Catholic Charities provides domestic and inter-country adoption services to children and families. We place children from a variety of racial and ethnic backgrounds with their forever families.
EXPECTANT PARENTS: We care about you and your baby, and we are here to help regardless of whether you choose to parent your child or to make an adoption plan. Our services are always free to expectant parents whether you are considering adoption or just seeking information. We work with pregnant women, birth mothers, birth fathers, and families interested in adoption. We also assist pregnant women who are looking for ways and resources to parent and care for their children. Click here to learn more about our Pregnancy Services.
POTENTIAL ADOPTIVE FAMILIES: Our staff is committed to helping you find the adoption option that is right for you. We provide you with the information and support needed during your adoption journey. Click here to learn more about our Adoption programs.
Interested in learning more about adoptions? Attend one of our ADOPTION MATTERS workshops, a presentation covering all aspects of finding families for children. Many are intimidated about the process and not sure where to start. Come hear our experienced social workers demystify the journey toward a successful adoption and building happy families by registering for one of our workshops.
Contact Us: (225) 336-8708 or click here to send an email.
Adoption costs can range from $0 to more than $50,000. What are the expenses associated with each route—domestic newborn, foster adoption, and international—and how are families financing their adoptions?
In this webinar, we will present the results of the 2013-2014 Adoption Cost & Timing Survey, and Denise M. Bierly, Esq., Director of Adoption of the American Academy of Adoption Attorneys, and Sue Orban, of Lutheran Social Service/Children’s Home Society of Minnesota, will discuss which expense categories families have control over, strategies for meeting the total costs of adoption, how to claim the adoption tax credit, adoption loans and grants, and more.
for more information and to register, click here.
Adoption can impact both the dynamics of a classroom and how a child learns. At school, our children may be asked questions or even teased about their adoptive status, and assignments such as the family tree and “All About Me” posters can put them on the spot.
Brooke Randolph, LMHC, will discuss how parents can educate teachers and administrators to avoid unnecessary complications, and answer questions including: Should I tell my child’s teacher that he was adopted? Give a presentation in the classroom? My daughter is supposed to send in a baby picture, but we don’t have one—what should we do? My son wants to include his birth family in his family tree project—should we ask the teacher about this, and how can we do it? My child said a classmate’s been teasing her about looking different from her parents—how should we respond?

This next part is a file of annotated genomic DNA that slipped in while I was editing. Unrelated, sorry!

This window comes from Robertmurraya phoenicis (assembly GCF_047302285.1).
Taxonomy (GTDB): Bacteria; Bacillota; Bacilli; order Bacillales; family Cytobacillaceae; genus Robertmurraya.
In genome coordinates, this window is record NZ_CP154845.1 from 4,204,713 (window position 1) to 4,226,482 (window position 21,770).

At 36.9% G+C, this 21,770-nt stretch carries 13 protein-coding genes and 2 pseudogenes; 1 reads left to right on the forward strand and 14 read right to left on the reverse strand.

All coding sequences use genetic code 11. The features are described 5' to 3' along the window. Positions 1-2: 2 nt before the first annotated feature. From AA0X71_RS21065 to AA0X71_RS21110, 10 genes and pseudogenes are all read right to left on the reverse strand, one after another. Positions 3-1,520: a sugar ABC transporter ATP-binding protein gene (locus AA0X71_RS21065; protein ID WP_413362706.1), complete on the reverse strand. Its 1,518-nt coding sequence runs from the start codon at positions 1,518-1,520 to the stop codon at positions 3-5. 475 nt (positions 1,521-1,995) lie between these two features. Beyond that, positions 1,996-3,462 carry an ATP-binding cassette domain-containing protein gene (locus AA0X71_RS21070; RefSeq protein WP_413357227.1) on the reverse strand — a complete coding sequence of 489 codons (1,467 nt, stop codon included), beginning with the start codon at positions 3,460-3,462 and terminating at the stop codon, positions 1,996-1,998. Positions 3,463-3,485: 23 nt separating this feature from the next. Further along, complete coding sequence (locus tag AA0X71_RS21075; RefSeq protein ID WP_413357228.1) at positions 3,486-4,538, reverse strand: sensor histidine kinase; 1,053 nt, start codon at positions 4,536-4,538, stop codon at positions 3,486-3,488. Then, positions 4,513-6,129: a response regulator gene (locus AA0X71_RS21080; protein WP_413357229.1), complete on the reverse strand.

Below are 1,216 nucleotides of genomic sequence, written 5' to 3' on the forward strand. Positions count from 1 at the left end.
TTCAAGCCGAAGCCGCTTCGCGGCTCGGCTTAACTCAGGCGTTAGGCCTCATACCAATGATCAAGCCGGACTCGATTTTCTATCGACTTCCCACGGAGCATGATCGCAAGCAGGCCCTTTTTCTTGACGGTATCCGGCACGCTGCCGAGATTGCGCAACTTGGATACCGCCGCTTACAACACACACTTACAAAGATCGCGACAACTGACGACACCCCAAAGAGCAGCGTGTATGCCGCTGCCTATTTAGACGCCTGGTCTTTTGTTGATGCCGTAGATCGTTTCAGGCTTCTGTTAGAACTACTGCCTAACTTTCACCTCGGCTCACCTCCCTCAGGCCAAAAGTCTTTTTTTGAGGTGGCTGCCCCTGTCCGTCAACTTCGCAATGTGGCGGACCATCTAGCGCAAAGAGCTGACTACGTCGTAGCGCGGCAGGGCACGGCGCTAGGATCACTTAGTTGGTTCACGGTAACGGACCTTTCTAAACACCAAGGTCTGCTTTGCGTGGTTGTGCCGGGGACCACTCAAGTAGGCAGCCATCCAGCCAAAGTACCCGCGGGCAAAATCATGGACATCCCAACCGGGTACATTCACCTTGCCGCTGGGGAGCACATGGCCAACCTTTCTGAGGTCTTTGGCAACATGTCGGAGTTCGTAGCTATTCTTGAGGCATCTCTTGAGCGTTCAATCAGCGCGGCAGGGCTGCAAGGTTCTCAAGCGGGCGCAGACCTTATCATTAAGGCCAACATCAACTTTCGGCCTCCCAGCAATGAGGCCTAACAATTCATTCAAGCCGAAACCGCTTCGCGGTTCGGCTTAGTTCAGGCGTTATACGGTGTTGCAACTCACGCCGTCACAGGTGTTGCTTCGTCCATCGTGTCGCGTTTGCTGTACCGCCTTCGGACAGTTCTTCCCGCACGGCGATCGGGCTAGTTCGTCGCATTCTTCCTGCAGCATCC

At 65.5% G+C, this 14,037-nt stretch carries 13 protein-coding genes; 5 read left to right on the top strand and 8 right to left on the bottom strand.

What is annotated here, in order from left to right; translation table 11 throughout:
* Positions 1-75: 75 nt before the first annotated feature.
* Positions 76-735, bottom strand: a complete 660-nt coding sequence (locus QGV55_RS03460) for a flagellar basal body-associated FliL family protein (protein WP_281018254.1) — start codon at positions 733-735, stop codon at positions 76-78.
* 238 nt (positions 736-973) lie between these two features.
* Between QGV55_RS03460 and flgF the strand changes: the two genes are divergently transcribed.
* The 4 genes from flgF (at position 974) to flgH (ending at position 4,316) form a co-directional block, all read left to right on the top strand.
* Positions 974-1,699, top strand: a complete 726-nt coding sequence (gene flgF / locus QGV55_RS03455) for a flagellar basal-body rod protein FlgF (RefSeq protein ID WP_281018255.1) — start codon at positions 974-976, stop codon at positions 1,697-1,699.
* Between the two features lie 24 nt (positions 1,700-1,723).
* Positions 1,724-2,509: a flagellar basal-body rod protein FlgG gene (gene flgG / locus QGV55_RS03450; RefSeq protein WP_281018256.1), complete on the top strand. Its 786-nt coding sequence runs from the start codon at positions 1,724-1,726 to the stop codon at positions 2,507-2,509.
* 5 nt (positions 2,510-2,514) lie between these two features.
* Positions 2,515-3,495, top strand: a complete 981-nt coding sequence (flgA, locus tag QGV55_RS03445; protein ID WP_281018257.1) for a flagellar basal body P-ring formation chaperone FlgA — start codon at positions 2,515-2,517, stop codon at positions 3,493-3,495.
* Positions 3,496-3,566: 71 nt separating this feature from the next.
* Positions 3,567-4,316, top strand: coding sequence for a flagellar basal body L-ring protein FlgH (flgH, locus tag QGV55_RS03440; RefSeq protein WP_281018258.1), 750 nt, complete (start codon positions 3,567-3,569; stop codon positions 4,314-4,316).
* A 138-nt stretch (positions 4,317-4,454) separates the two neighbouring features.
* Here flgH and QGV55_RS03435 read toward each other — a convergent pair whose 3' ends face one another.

October 6, 2015 @ 12 -1 pm CST
Click here to register.
Every year right about this time, children everywhere are going back to school. The lines at Walmart are long and shopping carts are full of brand new box of crayons and brightly colored spiral bound notebooks. As thoughts turn to school, parents of adopted kids often wonder if they need to do anything extra to make sure their child has a smooth school year.
In most respects the beginning of the school year is no different for adopted kids than for kids born into their families. We buy the school supplies and new clothes, fill out reams of paperwork, and sent them off with a kiss and a prayer. But adoption can add complications at school.
There are negative stereotypes about adoption, and we don’t want to needlessly burden our child or his teacher. On the other hand, we do want to be proactive to avoid any potential problems.
To learn more click here.
USCIS recognizes that many U.S. citizens wish to help and adopt Nepali children affected by the recent earthquake.
USCIS cautions that adoption by a U.S. citizen, by itself, does not make the child a U.S. citizen or immediately eligible to immigrate to the United States.
Before a child may immigrate to the United States immediately as a result of an intercountry adoption or proposed intercountry adoption, USCIS must determine that the child qualifies as an “orphan” under the immigration laws of the United States, and that the adoptive parents are capable of providing proper care. The proper authorities in the child’s country of origin must also determine whether the child can be legally adopted under the country’s laws. USCIS considers specific facts in each case to make a determination.
It is not uncommon in an emergency for children to be temporarily separated from their parents, other family members or legal guardians. Efforts to reunite such children with family or legal guardians must be given priority.
For more information about adoptions in Nepal visit our Adoption Information: Nepal Web page. You can also visit the Department of State’s Intercountry Adoption Web page on Nepal for information on how to provide support to Nepali children in this time of crisis.